Chen Qiang: Before making a work, there is at least one or many sketches or color schemes in my mind. For most of the large dimensional works, I would often make one or many drawings (including details and the general composition). In the course of creating the work, I would intentionally leave out certain room, whether evenly or unevenly (or psychological space) for the uncontrollable, because out of control is part of the language of painting.

Art Frontier: One gets a sense of contradiction in your paintings, more precisely, these elements are not necessarily dichotomous, but overlap and enmesh in one another. Other than material and medium that we have mentioned earlier, this kind of contradictory elements is visualized on a metaphorical level, for instance the integration of sensibility and reason in your works. In your recent works, one still finds the graffiti-like willful marks from your earlier works, but it’s apparent that they exist within a rational framework. On the other hand, your earlier works were largely embodiments of subconscious emotional release, then, are your later works to a large extent, accomplished based on reason? What are your views on the relationship between sensibility and reason in your practice?

Chen Qiang: Contradiction provides meaning for existence. A world of contradictions is appealing to me. I can’t imagine a world absent of contradictions, would life still exist? So, my art practice does not evade contradiction. Sensibility and reason are the basic set of contradiction of human nature. In fact, reason is the indispensible tool for one’s senses, while one’s senses are the primary ways of presenting life. The goal of engaging rational means in one’s practice is to extract the true senses, rather than the simple instincts.

Art Frontier: Your paintings have revealed an internal pattern beyond the surface of the matter, which seems to suggest visual translation in the objective world, while the sensibilities from within seem to be part of the maker’s subjective expression. What is the kind of stasis that your practice in abstraction trying to present or achieve?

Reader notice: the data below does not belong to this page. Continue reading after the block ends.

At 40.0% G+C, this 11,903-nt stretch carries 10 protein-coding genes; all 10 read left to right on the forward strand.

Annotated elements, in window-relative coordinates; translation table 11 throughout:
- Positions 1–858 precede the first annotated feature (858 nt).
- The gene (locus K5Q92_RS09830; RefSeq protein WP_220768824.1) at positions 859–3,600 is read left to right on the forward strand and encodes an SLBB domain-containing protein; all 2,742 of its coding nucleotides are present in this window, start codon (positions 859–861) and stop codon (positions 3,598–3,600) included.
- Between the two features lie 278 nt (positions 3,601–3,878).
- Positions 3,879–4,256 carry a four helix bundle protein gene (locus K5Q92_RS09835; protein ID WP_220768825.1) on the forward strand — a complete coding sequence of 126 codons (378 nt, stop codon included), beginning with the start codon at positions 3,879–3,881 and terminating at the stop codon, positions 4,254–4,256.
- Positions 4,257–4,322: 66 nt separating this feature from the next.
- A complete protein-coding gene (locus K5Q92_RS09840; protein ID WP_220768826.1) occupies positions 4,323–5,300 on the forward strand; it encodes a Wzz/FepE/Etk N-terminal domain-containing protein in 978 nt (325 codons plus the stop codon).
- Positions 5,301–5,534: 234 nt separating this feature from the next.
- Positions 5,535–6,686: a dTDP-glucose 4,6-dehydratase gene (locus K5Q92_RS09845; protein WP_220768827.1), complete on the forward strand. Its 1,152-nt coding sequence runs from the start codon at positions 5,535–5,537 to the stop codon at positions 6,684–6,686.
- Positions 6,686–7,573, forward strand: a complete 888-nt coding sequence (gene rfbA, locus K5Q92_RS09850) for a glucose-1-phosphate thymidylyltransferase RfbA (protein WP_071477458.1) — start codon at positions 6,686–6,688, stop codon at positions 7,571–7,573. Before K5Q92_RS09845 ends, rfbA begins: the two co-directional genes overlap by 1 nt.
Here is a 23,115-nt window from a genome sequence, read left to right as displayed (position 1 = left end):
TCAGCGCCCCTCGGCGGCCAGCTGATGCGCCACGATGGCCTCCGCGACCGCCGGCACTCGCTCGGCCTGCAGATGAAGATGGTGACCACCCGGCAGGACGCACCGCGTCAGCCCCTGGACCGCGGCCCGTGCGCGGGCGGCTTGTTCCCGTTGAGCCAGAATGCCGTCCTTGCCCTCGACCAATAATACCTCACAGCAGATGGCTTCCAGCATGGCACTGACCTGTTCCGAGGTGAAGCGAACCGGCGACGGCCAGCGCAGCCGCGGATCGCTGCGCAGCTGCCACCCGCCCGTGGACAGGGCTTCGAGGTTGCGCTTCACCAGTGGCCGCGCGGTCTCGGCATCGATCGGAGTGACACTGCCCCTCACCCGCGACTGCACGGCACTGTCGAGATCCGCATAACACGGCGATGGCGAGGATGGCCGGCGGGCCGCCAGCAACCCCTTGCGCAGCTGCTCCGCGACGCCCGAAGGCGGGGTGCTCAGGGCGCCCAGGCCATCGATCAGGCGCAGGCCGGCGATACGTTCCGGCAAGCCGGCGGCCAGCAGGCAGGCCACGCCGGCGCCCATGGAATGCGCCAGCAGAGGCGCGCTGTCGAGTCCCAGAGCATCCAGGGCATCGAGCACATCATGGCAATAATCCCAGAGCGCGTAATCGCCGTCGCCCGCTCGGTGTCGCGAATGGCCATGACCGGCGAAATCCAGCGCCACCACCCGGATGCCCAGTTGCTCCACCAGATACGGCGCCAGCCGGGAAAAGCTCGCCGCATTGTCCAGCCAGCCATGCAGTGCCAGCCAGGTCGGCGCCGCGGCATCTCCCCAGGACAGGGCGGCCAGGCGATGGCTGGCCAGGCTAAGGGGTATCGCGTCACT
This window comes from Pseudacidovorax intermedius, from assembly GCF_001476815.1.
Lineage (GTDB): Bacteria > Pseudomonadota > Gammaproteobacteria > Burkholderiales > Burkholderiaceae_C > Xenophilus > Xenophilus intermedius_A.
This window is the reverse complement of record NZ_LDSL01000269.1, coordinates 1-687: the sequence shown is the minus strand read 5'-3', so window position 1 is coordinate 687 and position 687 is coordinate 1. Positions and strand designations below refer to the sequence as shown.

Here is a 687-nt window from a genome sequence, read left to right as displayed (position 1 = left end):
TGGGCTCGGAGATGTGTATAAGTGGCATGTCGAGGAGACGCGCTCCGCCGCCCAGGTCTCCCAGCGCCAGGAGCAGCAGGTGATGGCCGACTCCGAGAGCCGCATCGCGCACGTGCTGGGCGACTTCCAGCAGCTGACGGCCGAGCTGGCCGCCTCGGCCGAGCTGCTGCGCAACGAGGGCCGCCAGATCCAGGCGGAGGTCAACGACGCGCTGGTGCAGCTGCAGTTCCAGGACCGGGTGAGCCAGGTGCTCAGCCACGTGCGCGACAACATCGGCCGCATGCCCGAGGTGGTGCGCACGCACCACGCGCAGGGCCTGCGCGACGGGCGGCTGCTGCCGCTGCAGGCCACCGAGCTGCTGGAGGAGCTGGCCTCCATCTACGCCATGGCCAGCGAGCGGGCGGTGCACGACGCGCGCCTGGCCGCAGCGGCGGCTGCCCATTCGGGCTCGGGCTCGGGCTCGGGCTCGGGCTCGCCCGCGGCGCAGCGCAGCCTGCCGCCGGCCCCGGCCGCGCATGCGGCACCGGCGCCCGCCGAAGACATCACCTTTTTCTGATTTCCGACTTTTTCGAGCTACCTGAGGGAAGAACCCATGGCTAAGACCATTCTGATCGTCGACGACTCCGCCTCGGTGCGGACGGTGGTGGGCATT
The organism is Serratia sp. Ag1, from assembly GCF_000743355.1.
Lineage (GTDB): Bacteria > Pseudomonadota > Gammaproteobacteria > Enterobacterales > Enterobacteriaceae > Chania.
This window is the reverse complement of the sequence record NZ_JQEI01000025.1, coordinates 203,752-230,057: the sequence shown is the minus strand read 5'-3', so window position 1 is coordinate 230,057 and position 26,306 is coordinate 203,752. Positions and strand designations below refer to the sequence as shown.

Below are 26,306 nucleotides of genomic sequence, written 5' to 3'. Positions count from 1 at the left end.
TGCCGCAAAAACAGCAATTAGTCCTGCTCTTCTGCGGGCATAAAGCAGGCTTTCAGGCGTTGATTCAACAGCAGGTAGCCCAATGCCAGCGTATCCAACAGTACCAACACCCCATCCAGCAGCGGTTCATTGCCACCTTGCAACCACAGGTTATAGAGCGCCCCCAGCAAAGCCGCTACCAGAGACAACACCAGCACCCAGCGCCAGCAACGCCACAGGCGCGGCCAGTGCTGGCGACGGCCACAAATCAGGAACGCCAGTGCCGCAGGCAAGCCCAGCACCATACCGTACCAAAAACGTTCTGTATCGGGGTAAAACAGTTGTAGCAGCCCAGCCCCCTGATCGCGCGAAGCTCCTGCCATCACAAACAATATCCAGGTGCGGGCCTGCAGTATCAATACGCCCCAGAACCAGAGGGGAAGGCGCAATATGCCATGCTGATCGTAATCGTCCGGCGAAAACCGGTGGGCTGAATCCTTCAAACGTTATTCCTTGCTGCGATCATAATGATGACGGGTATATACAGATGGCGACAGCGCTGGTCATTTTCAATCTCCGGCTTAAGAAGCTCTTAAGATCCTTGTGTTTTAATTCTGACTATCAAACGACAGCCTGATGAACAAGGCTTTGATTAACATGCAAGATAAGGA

Chen Qiang: The term “expression” consists of an individual’s subjectivity and sentimental components, which can be somewhat imposing on the others. Whereas “present” seems more objective. Even though our senses can be perceptively mistaken sometimes, but to do so without any personal desires or emotions can be nevertheless objectively significant, which constitutes the condition for a comprehensive presentation of art.

It should be said that, my practice is a presentation of my subjective perception on the boundary of art, and it’s a way of approaching the unfamiliar state of the unknown and visualizing the unnamable.


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Exhibition view of "Chen Qiang : Not Only from the Idea" at Arario Gallery Shanghai


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Work 17-23, rice paper, ink and oil paint on linen, 200 × 320 cm, 2017


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Work 16-11 (Quintuplet), acrylic on linen, 360 × 200 cm × 5, 2012 - 2016


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Work 17-16, rice paper, ink and oil paint on linen, 200 × 320 cm, 2017